What are Adaptive Learning Technologies?

Adaptive learning technologies refer to software and online platforms that adjust to individual students’ needs as they learn. According to a paper commissioned by the Bill and Melinda Gates Foundation and authored by Education Growth Advisors, adaptive learning is a “sophisticated, data-driven, and in some cases, nonlinear approach to instruction and remediation, adjusting to a learner's interactions and demonstrated performance level, and subsequently anticipating what types of content and resources learners need at a specific point in time to make progress." In this sense, contemporary educational tools are now capable of learning the way people learn; enabled by machine learning technologies, they can adapt to each student’s progress and adjust content in real-time or provide customized exercises when they need it. In higher education, many faculty envision these adaptive platforms as new, patient tutors that can provide personalized instruction on a large scale. There are two levels to adaptive learning technologies — the first platform reacts to individual user data and adapts instructional material accordingly, while the second leverages aggregated data across a large sample of users for insights into the design and adaptation of curricula.

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(1) How might this technology be relevant to the educational sector you know best?

  • Last year when when the Ashley Madison hack occurred in which millions of users details were made public it also came light that the site had also been using 70,000 AI “engageme” female bots to send male users with millions of fake messages, hoping to create the illusion of a vast playland of available women.
    This got thinking, this is potentially the future of adaptive learning, where student bots or lecturer bots engage “real” students in forums, like online sessions, chat etc. Could this be a way of addressing the issue of engagement which has plagued MOOCS. Food for thought :> - stephan.ridgway stephan.ridgway Feb 18, 2016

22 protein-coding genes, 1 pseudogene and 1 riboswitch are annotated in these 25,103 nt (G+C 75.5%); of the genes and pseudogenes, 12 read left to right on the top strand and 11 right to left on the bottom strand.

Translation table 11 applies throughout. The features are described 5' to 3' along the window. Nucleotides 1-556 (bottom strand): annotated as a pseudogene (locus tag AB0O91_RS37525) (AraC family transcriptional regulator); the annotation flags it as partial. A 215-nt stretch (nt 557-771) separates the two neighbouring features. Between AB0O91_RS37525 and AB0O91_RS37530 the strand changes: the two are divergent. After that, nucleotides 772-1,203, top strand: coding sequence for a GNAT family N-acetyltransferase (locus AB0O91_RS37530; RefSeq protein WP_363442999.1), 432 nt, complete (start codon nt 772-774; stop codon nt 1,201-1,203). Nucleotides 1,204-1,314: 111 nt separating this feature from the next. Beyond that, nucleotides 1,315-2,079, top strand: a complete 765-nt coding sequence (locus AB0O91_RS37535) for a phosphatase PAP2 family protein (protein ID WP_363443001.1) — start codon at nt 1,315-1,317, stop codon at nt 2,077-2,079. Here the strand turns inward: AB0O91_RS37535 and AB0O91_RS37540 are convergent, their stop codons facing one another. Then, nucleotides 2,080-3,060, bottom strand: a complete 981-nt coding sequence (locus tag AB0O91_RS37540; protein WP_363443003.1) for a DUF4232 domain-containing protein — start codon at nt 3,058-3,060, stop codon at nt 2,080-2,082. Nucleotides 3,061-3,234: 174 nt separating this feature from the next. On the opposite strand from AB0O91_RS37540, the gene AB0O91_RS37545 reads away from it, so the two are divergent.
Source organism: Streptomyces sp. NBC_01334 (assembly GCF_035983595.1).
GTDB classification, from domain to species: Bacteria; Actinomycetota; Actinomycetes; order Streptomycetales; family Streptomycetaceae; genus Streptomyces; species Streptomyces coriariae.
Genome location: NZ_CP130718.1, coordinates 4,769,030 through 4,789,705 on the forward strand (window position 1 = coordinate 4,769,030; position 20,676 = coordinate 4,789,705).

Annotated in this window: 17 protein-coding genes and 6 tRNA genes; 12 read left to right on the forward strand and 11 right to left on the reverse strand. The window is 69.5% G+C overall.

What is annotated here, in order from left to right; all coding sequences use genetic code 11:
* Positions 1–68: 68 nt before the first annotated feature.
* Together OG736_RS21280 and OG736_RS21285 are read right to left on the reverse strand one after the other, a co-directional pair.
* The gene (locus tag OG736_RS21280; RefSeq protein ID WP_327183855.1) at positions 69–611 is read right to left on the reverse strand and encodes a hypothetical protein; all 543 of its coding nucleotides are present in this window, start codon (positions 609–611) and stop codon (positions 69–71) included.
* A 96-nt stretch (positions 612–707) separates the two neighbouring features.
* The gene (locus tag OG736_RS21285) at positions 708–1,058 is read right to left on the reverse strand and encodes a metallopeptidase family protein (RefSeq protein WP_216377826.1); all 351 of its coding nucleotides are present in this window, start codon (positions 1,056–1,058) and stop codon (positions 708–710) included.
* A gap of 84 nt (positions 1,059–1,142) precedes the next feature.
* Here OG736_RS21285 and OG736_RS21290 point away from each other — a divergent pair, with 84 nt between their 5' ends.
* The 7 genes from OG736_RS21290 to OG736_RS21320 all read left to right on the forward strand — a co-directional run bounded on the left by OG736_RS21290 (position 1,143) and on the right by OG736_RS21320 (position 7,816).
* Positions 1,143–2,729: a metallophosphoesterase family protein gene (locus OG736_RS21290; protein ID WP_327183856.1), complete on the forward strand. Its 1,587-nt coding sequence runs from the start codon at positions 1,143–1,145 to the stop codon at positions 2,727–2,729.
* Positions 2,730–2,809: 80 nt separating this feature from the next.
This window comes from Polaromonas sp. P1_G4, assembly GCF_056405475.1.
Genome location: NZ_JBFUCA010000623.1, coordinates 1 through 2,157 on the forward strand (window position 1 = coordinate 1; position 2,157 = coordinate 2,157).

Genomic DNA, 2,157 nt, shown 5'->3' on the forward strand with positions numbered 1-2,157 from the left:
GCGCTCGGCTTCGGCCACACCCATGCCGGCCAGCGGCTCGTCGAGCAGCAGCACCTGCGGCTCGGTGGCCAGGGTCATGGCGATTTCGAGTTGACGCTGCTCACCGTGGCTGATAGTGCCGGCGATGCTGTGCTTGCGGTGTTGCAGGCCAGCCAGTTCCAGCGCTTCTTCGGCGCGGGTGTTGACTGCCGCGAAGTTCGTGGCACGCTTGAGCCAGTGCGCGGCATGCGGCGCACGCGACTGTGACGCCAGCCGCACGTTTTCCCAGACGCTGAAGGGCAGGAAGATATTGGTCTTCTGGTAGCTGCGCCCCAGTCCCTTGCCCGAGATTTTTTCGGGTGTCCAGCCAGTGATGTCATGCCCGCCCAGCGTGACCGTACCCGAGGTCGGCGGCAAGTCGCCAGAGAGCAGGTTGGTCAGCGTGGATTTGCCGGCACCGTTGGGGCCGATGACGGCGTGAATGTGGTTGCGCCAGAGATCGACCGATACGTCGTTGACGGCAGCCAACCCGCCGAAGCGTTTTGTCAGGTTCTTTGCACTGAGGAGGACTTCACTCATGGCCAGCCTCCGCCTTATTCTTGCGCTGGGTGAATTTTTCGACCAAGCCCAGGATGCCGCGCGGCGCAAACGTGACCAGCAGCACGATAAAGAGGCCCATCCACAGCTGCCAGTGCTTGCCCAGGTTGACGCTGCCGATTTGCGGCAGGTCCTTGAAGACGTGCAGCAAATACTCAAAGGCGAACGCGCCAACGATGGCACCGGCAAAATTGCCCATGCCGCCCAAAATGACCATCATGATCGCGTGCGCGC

• I tend to agree with Stephan that there is great potential for virtual agents that will simulate a peer experience online. Further to this, the impact of more sophisticated machine learning techniques will likely see the promise of intelligent tutoring systems finally fulfilled in the foreseeable future. - jason.lodge jason.lodge Feb 22, 2016
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(2) What themes are missing from the above description that you think are important?

  • You are all going to get tired of me saying this but any technology needs a good pedagogical model to underpin its use. The reason many technological solutions have variable impacts is that the pedagogical model is often missing or comes much later. - geoffrey.crisp geoffrey.crisp Jan 24, 2016

  • I agree, when I read the description above I can't help thinking that we have been down this road before and failed because we have not paid attention to the pedagogy. I am yet to be convinced that more sophisticated machines that can collect and crunch more data will lead to better learning especially when the underlying pedagogy is suspect - geoff.romeo geoff.romeo Jan 24, 2016.
  • I think the missing point is the link with analytics and the teacher - I quite like the concept of Learning Catalyics http://atg.fas.harvard.edu/learning-catalytics . This I think respects the pace with which AI is developing and the ability of teachers to cope wit the implications. - stephen.marshall stephen.marshall Feb 14, 2016

(3) What do you see as the potential impact of this technology on teaching, learning, or creative inquiry?

  • - gillysalmon gillysalmon Jan 24, 2016 notwithstanding the taint of 'machine learning' that a few of us who have been around for ages remember , I'd really like to have a go at this as an embedded part of learning design. Wiki friends- desperate to know where you think this is at. Ive not got much further than a few consultants believing they can sell me' solutions'. have you?

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(4) Do you have or know of a project working in this area?

  • Most of the cutting edge work that I'm aware of in the area is going on at Carnegie Mellon, as it has been for the last 25 years. AutoTutor is still getting a lot of attention too. - jason.lodge jason.lodge Feb 22, 2016

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